Date Published: January 01, 2019
Publisher: John Wiley and Sons Inc.
Author(s): Chia‐Chen Lee, Chih‐I Chen, Yu‐Te Liao, Kevin C.‐W. Wu, Chu‐Chen Chueh.
In this study, the effectiveness of using a perovskite/Zr‐metal–organic frameworks (MOFs) heterojunction in realizing efficient and stable inverted p–i–n perovskite solar cells (PVSCs) is demonstrated. Two types of Zr‐MOFs, UiO‐66 and MOF‐808, are investigated owing to their respectable moisture and chemical stabilities. The MOFs while serving as an interlayer in conjunction with the perovskite film are shown to possess the advantages of UV‐filtering capability and enhancing perovskite crystallinity. Consequently, the UiO‐66/MOF‐808‐modified PVSCs yield enhanced power conversion efficiencies (PCEs) of 17.01% and 16.55%, outperforming the control device (15.79%). While further utilizing a perovskite/Zr‐MOF hybrid heterojunction to fabricate the devices, the hybrid MOFs are found to possibly distribute over the perovskite grain boundary providing a grain‐locking effect to simultaneously passivate the defects and to reinforce the film’s robustness against moisture invasion. As a result, the PCEs of the UiO‐66/MOF‐808‐hybrid PVSCs are further enhanced to 18.01% and 17.81%, respectively. Besides, over 70% of the initial PCE is retained after being stored in air (25 °C and relative humidity of 60 ± 5%) for over 2 weeks, in contrast to the quick degradation observed for the control device. This study demonstrates the promising potential of using perovskite/MOF heterojunctions to fabricate efficient and stable PVSCs.
Organic–inorganic hybrid perovskite has recently attracted significant research attention in the photovoltaic community owing to its facile solution processability and exceptional optoelectronic properties.1, 2, 3, 4, 5, 6 In the past few years, remarkably semiconducting properties of the perovskite materials have been gradually identified, including intense wide‐range light‐harvesting, long carrier diffusion length, and tunable bandgaps, rendering them as an outstanding photovoltaic materials.7, 8, 9, 10 With these fundamental understandings, the power conversion efficiency (PCE) of perovskite solar cells has achieved an impressively rapid progress since its first debut in 2009.11 At present, the record PCE of perovskite solar cells (PVSCs) has reached 23.2% in this year.12, 13 This performance rivaling the value of the existing photovoltaic techniques shows great potential for commercialization due to its low‐cost and light‐weight advantages.14, 15
In summary, we herein described the effectiveness of perovskite/Zr‐MOF heterojunction, including bilayer architecture and the hybrid form, in fabricating high‐performance inverted p–i–n PVSCs. Two types of Zr‐MOFs, UiO‐66 and MOF‐808, were first employed as the surface modifier for the NiOx HTL in the device and were shown to enhance the crystallization of the perovskite film grown on top and simultaneously facilitate the charge‐extraction efficiency at the corresponding interface. Consequently, the UiO‐66/MOF‐808‐modified PVSCs could yield enhanced PCEs of 17.01% and 16.55%, outperforming the control device (15.79%). Moreover, we further exploited the perovskite/Zr‐MOF hybrid heterojunction to fabricate the devices. The hybrid MOFs were found to possibly distribute over the perovskite grain boundary, providing the grain‐locking effect. It not only passivates the defects but also reinforces the film’s robustness against the moisture invasion. The PCEs of the UiO‐66/MOF‐808‐hybrid PVSCs could be further enhanced to 18.01% and 17.81%, respectively. More intriguingly, over 70% of initial PCE can be retained after being stored in ambient air (25 °C and RH of 60 ± 5%) for over 2 weeks in contrast to the quick degradation observed for the control device. This study unravels the effectiveness of using perovskite/MOF heterojunction to fabricate efficient and stable solar cells, providing a new strategy for the future design of PVSCs.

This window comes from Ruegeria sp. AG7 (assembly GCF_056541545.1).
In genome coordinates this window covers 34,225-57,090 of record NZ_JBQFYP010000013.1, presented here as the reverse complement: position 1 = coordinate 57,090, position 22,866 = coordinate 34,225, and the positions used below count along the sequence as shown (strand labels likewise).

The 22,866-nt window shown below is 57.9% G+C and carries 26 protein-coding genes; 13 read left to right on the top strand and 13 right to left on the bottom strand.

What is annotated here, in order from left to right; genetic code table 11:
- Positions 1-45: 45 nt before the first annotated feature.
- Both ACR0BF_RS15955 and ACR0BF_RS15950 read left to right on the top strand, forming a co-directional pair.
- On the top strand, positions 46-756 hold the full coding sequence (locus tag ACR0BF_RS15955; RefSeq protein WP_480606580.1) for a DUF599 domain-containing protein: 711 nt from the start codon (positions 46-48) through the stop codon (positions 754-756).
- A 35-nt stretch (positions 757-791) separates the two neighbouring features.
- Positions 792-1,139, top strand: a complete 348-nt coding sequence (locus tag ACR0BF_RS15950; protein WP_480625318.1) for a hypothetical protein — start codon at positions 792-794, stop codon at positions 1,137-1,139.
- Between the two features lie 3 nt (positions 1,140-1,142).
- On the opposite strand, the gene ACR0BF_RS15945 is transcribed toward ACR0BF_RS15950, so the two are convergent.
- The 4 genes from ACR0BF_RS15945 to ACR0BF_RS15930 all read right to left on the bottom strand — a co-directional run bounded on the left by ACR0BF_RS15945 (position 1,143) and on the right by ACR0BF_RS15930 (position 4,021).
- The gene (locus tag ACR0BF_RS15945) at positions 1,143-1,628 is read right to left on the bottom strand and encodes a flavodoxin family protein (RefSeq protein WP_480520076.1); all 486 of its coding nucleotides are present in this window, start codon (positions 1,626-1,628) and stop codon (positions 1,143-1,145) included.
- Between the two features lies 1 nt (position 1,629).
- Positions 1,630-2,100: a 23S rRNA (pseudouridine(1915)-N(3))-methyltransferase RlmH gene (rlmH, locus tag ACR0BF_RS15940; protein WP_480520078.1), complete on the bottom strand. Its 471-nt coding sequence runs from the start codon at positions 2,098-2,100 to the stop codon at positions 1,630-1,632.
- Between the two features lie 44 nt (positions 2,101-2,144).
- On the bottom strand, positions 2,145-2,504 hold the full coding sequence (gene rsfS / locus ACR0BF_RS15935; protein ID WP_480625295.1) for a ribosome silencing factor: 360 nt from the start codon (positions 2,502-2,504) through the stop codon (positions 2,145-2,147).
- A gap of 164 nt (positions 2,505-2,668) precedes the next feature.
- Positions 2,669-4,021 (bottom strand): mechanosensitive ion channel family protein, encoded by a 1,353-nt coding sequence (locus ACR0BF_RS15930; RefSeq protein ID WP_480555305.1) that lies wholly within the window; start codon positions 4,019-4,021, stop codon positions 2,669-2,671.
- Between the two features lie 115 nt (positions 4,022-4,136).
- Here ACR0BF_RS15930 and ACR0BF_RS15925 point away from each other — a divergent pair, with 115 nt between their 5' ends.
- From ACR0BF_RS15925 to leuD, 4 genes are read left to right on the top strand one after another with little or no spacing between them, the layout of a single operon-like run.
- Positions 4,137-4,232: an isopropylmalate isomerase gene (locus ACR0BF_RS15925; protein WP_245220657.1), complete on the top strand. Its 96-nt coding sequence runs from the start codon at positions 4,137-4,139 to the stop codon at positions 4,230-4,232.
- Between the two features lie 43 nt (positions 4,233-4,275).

Materials: The studied MOFs, UiO‐66 and MOF‐808, were prepared according to the procedures reported in the literature with slight modifications.25, 38 For synthesis of UiO‐66, zirconium tetrachloride (40 µmol) was dissolved in 5 mL of dimethylformamide (DMF) and BDC (40 µmol) was dissolved in 5 mL of DMF containing acetic acid (4.8 m). The zirconium tetrachloride‐containing DMF was poured into organic linker‐containing DMF solution in a Teflon container. The Teflon container was sealed in a Parr reactor and reacted at 120 °C for 8 h. The white UiO‐66 sample was spun down by centrifugation at 10 000 r.p.m for 10 min and washed with DMF for two times and methanol for three times. The as‐synthesized UiO‐66 was dried at 120 °C overnight to remove rest DMF before usage. For synthesis of MOF‐808, zirconyl chloride octahydrate (0.5 mmol) and BTC (0.5 mmol) were dissolved in a mixture containing 20 mL of DMF and 20 mL of formic acid. The solution was sealed in a glass vail at 100 °C for 7 days. The white MOF‐808 particles were collected by centrifugation and washed with DMF for one time. After that, the collected particles were suspended in solution to remove free linkers for six days. The solution was fresh DMF in first three days and replaced with anhydrous acetone in last three days. The as‐synthesized MOF‐808 was further dried at 150 °C for one day before usage.
The authors declare no conflict of interest.